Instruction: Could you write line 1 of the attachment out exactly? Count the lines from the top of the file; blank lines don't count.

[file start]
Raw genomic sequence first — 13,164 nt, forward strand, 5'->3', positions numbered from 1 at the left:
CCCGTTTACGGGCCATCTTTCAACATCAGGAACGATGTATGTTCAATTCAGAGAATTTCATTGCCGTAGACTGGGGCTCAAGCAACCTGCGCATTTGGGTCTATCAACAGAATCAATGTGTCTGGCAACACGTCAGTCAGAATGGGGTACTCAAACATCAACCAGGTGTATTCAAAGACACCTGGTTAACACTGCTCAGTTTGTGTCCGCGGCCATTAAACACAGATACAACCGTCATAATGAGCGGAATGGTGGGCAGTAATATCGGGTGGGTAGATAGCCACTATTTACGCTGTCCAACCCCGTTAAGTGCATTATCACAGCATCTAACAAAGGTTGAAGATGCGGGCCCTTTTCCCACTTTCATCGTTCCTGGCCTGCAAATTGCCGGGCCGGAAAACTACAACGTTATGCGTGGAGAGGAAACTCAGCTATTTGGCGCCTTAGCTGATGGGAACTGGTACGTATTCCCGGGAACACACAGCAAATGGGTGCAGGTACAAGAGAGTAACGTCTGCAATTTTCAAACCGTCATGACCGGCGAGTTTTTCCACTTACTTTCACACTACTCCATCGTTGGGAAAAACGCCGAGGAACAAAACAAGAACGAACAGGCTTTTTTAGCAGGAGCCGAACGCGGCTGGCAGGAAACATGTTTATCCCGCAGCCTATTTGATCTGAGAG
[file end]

Raw genomic sequence first — 13,164 nt, forward strand, 5'->3', positions numbered from 1 at the left: